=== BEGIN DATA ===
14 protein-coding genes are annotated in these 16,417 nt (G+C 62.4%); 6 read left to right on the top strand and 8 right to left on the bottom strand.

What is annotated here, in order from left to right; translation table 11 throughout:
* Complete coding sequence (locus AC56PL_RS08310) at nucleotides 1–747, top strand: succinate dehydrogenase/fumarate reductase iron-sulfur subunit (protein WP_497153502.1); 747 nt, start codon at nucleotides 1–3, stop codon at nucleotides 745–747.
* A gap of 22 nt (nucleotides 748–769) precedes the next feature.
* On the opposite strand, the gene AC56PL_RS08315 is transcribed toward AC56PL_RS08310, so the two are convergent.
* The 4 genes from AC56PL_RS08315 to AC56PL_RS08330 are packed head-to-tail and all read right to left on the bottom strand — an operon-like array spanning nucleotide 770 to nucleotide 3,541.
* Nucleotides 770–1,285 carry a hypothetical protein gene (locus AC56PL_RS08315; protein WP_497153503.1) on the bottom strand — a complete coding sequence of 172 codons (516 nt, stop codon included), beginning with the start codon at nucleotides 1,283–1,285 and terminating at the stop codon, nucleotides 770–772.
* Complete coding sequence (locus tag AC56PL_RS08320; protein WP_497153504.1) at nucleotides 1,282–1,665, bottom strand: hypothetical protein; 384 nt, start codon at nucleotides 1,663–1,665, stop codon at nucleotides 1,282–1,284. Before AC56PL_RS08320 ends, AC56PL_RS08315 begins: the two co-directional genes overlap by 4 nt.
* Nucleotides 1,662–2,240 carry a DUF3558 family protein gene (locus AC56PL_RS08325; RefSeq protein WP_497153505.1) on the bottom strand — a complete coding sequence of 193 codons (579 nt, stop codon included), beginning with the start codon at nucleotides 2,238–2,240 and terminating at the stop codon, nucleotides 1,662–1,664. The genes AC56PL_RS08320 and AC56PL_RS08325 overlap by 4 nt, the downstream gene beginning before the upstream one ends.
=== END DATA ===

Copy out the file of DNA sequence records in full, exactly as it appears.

14 protein-coding genes are annotated in these 16,417 nt (G+C 62.4%); 6 read left to right on the top strand and 8 right to left on the bottom strand.

What is annotated here, in order from left to right; translation table 11 throughout:
* Complete coding sequence (locus AC56PL_RS08310) at nucleotides 1–747, top strand: succinate dehydrogenase/fumarate reductase iron-sulfur subunit (protein WP_497153502.1); 747 nt, start codon at nucleotides 1–3, stop codon at nucleotides 745–747.
* A gap of 22 nt (nucleotides 748–769) precedes the next feature.
* On the opposite strand, the gene AC56PL_RS08315 is transcribed toward AC56PL_RS08310, so the two are convergent.
* The 4 genes from AC56PL_RS08315 to AC56PL_RS08330 are packed head-to-tail and all read right to left on the bottom strand — an operon-like array spanning nucleotide 770 to nucleotide 3,541.
* Nucleotides 770–1,285 carry a hypothetical protein gene (locus AC56PL_RS08315; protein WP_497153503.1) on the bottom strand — a complete coding sequence of 172 codons (516 nt, stop codon included), beginning with the start codon at nucleotides 1,283–1,285 and terminating at the stop codon, nucleotides 770–772.
* Complete coding sequence (locus tag AC56PL_RS08320; protein WP_497153504.1) at nucleotides 1,282–1,665, bottom strand: hypothetical protein; 384 nt, start codon at nucleotides 1,663–1,665, stop codon at nucleotides 1,282–1,284. Before AC56PL_RS08320 ends, AC56PL_RS08315 begins: the two co-directional genes overlap by 4 nt.
* Nucleotides 1,662–2,240 carry a DUF3558 family protein gene (locus AC56PL_RS08325; RefSeq protein WP_497153505.1) on the bottom strand — a complete coding sequence of 193 codons (579 nt, stop codon included), beginning with the start codon at nucleotides 2,238–2,240 and terminating at the stop codon, nucleotides 1,662–1,664. The genes AC56PL_RS08320 and AC56PL_RS08325 overlap by 4 nt, the downstream gene beginning before the upstream one ends.